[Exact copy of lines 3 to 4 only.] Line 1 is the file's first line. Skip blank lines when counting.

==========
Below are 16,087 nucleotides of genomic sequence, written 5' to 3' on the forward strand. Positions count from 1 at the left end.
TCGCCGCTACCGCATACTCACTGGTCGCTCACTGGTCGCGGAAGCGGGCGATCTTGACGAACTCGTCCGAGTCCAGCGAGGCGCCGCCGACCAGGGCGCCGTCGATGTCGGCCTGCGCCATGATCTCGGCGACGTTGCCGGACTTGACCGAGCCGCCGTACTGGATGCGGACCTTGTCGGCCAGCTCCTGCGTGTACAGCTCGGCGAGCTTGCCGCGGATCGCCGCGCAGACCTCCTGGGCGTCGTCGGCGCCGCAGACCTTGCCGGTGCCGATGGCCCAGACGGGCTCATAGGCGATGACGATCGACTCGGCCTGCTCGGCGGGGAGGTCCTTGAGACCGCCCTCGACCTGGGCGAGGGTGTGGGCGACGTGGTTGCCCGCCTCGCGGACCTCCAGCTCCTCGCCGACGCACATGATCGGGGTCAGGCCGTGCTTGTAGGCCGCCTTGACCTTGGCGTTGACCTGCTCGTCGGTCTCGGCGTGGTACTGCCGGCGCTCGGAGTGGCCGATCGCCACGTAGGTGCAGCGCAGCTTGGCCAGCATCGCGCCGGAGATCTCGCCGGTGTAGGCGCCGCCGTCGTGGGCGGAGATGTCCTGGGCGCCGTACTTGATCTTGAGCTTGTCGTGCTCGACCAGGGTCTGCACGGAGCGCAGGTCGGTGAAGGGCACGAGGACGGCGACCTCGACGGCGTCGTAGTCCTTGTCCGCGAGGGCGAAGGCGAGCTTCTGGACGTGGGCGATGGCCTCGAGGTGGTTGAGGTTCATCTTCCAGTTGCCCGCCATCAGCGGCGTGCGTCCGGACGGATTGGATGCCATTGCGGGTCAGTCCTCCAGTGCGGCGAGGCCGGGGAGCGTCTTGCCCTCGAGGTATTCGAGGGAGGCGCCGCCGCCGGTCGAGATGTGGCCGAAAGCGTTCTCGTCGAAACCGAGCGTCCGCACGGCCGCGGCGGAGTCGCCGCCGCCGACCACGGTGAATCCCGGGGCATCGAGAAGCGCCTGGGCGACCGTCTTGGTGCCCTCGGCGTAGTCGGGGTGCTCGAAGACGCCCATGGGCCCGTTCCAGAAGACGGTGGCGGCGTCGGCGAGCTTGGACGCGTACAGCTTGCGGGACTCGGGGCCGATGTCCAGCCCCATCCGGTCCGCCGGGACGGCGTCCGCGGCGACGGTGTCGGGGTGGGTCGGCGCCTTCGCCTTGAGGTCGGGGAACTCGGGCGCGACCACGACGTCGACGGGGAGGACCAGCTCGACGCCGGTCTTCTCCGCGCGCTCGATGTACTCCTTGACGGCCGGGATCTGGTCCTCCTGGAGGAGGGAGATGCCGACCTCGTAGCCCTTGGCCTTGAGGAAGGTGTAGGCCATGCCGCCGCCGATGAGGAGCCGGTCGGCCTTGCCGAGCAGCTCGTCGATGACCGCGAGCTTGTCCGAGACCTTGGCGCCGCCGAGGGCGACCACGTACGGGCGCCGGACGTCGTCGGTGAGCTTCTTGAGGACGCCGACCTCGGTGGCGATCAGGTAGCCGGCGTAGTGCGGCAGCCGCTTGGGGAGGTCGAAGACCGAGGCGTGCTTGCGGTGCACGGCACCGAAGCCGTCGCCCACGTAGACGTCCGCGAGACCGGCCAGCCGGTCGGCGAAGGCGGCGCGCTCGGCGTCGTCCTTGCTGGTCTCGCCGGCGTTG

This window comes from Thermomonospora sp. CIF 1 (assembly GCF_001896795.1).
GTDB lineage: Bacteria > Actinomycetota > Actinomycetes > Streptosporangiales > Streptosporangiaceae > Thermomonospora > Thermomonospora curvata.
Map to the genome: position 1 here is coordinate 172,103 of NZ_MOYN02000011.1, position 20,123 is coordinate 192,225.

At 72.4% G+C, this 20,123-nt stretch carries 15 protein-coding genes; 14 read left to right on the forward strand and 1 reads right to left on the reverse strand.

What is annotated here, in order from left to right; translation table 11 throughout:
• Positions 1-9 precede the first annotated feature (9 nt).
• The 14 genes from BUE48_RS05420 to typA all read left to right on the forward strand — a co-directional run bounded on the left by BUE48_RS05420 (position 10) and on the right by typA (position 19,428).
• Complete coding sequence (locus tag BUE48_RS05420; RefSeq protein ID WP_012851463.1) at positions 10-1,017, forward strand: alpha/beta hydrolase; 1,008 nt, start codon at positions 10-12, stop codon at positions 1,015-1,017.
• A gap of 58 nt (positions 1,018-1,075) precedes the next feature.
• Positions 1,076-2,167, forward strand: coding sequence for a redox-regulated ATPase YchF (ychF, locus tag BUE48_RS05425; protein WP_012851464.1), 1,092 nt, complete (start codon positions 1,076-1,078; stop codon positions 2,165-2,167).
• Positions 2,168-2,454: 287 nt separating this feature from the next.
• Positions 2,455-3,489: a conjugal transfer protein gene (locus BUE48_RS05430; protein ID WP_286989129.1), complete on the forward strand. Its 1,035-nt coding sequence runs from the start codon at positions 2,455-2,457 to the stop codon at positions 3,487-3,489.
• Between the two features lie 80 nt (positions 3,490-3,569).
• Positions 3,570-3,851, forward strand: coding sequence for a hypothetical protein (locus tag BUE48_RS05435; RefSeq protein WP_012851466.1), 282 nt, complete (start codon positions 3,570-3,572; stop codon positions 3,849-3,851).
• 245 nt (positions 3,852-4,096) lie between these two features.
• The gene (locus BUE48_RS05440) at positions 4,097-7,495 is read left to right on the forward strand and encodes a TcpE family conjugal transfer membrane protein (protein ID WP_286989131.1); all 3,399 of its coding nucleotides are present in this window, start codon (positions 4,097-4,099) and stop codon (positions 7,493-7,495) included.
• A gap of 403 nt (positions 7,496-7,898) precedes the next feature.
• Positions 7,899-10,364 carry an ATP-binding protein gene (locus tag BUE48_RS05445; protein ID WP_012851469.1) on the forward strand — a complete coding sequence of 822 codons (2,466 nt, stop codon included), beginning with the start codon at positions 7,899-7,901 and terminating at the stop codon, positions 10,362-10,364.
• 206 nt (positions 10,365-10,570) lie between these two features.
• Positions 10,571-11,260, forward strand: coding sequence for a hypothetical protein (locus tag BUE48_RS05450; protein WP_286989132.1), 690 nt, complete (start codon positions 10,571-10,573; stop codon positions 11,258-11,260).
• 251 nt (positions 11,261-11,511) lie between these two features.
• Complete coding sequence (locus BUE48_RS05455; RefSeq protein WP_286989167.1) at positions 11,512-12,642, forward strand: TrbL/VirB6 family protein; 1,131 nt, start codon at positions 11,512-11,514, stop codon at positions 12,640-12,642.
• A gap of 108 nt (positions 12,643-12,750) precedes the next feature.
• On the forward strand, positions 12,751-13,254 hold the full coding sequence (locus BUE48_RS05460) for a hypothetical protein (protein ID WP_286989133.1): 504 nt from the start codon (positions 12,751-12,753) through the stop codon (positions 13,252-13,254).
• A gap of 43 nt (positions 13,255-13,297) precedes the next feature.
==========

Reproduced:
This window comes from Thermomonospora sp. CIF 1 (assembly GCF_001896795.1).
GTDB lineage: Bacteria > Actinomycetota > Actinomycetes > Streptosporangiales > Streptosporangiaceae > Thermomonospora > Thermomonospora curvata.